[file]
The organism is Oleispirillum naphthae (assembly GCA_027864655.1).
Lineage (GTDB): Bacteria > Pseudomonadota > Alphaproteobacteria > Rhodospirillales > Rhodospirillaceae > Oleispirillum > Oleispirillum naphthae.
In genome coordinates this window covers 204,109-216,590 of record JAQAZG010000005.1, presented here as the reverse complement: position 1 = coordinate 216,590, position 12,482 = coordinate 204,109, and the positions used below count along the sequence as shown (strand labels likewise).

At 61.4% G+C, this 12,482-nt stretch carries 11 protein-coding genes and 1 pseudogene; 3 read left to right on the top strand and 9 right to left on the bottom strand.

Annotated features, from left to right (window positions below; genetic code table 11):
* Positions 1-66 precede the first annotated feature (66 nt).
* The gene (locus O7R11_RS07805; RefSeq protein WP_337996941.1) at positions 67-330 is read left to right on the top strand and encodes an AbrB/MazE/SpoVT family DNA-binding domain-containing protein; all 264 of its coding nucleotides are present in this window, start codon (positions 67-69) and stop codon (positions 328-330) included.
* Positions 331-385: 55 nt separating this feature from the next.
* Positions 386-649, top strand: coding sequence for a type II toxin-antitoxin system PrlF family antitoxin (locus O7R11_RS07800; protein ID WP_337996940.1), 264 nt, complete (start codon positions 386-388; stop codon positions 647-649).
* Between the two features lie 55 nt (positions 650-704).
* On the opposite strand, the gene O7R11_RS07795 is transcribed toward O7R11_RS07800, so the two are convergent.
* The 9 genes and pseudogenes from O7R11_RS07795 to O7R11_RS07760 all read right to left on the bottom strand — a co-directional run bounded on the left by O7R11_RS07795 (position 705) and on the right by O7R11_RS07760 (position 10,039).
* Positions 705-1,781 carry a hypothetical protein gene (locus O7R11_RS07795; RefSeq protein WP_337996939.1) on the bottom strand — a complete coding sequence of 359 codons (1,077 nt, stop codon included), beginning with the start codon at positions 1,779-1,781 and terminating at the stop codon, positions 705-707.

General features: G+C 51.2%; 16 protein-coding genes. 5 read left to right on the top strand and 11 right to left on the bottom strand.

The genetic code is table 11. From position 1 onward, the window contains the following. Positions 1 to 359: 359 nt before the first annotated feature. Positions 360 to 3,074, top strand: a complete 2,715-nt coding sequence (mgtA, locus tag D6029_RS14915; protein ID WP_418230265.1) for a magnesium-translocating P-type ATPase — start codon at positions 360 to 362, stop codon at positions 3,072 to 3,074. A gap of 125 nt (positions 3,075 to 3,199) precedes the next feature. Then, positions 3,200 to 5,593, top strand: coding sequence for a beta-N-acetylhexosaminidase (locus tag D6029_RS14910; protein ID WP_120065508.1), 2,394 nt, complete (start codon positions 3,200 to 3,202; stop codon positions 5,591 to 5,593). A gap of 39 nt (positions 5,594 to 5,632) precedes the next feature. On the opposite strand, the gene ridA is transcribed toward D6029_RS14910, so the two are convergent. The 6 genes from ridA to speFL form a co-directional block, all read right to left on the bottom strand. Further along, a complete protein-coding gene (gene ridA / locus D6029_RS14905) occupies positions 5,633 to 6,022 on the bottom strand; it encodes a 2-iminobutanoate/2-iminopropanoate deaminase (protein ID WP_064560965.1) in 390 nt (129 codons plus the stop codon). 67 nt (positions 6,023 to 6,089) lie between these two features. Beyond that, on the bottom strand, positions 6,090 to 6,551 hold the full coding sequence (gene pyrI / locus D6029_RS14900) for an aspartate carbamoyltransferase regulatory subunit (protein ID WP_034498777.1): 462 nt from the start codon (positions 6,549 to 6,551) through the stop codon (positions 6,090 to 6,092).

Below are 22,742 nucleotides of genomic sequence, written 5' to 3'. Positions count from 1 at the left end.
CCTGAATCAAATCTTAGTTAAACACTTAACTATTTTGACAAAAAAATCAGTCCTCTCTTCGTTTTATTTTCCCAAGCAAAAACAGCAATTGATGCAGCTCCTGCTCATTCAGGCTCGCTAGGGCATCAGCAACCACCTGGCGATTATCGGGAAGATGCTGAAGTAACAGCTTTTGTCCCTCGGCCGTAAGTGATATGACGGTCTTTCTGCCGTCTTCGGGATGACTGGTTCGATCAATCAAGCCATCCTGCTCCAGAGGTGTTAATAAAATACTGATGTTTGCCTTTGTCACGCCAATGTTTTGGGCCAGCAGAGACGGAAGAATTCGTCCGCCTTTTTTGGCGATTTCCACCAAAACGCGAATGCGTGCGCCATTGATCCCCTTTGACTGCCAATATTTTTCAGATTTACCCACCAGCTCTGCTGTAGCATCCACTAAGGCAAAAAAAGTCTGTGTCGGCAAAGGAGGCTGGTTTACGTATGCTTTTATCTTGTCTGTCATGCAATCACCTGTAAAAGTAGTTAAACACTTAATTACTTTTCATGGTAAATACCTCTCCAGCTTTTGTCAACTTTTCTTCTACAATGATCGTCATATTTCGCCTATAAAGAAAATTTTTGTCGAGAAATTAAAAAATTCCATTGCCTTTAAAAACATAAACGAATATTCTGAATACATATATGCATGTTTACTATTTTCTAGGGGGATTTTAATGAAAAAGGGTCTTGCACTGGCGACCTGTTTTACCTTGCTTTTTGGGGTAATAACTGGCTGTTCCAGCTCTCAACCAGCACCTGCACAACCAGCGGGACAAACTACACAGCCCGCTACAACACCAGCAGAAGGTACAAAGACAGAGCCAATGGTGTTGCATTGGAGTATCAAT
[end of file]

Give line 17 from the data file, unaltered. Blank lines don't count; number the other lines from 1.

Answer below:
CCTGAATCAAATCTTAGTTAAACACTTAACTATTTTGACAAAAAAATCAGTCCTCTCTTCGTTTTATTTTCCCAAGCAAAAACAGCAATTGATGCAGCTCCTGCTCATTCAGGCTCGCTAGGGCATCAGCAACCACCTGGCGATTATCGGGAAGATGCTGAAGTAACAGCTTTTGTCCCTCGGCCGTAAGTGATATGACGGTCTTTCTGCCGTCTTCGGGATGACTGGTTCGATCAATCAAGCCATCCTGCTCCAGAGGTGTTAATAAAATACTGATGTTTGCCTTTGTCACGCCAATGTTTTGGGCCAGCAGAGACGGAAGAATTCGTCCGCCTTTTTTGGCGATTTCCACCAAAACGCGAATGCGTGCGCCATTGATCCCCTTTGACTGCCAATATTTTTCAGATTTACCCACCAGCTCTGCTGTAGCATCCACTAAGGCAAAAAAAGTCTGTGTCGGCAAAGGAGGCTGGTTTACGTATGCTTTTATCTTGTCTGTCATGCAATCACCTGTAAAAGTAGTTAAACACTTAATTACTTTTCATGGTAAATACCTCTCCAGCTTTTGTCAACTTTTCTTCTACAATGATCGTCATATTTCGCCTATAAAGAAAATTTTTGTCGAGAAATTAAAAAATTCCATTGCCTTTAAAAACATAAACGAATATTCTGAATACATATATGCATGTTTACTATTTTCTAGGGGGATTTTAATGAAAAAGGGTCTTGCACTGGCGACCTGTTTTACCTTGCTTTTTGGGGTAATAACTGGCTGTTCCAGCTCTCAACCAGCACCTGCACAACCAGCGGGACAAACTACACAGCCCGCTACAACACCAGCAGAAGGTACAAAGACAGAGCCAATGGTGTTGCATTGGAGTATCAAT